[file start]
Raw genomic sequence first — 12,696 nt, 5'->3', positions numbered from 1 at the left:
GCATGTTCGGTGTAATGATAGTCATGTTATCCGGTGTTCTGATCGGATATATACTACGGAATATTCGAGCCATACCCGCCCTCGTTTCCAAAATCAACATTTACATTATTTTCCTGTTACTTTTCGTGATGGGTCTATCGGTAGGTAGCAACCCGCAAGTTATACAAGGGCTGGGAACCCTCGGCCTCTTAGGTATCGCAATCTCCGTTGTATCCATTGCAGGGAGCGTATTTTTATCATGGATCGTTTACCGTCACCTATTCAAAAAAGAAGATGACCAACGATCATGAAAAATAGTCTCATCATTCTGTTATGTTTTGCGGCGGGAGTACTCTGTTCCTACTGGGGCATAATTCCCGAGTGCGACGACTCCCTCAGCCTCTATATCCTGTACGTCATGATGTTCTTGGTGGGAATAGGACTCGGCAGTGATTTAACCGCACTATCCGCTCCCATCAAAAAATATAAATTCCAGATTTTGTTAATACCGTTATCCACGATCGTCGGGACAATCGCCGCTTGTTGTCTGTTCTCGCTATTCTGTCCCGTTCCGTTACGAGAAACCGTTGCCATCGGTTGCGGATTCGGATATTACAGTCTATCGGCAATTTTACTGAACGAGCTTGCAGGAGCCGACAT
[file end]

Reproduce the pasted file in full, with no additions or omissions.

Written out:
Raw genomic sequence first — 12,696 nt, 5'->3', positions numbered from 1 at the left:
GCATGTTCGGTGTAATGATAGTCATGTTATCCGGTGTTCTGATCGGATATATACTACGGAATATTCGAGCCATACCCGCCCTCGTTTCCAAAATCAACATTTACATTATTTTCCTGTTACTTTTCGTGATGGGTCTATCGGTAGGTAGCAACCCGCAAGTTATACAAGGGCTGGGAACCCTCGGCCTCTTAGGTATCGCAATCTCCGTTGTATCCATTGCAGGGAGCGTATTTTTATCATGGATCGTTTACCGTCACCTATTCAAAAAAGAAGATGACCAACGATCATGAAAAATAGTCTCATCATTCTGTTATGTTTTGCGGCGGGAGTACTCTGTTCCTACTGGGGCATAATTCCCGAGTGCGACGACTCCCTCAGCCTCTATATCCTGTACGTCATGATGTTCTTGGTGGGAATAGGACTCGGCAGTGATTTAACCGCACTATCCGCTCCCATCAAAAAATATAAATTCCAGATTTTGTTAATACCGTTATCCACGATCGTCGGGACAATCGCCGCTTGTTGTCTGTTCTCGCTATTCTGTCCCGTTCCGTTACGAGAAACCGTTGCCATCGGTTGCGGATTCGGATATTACAGTCTATCGGCAATTTTACTGAACGAGCTTGCAGGAGCCGACAT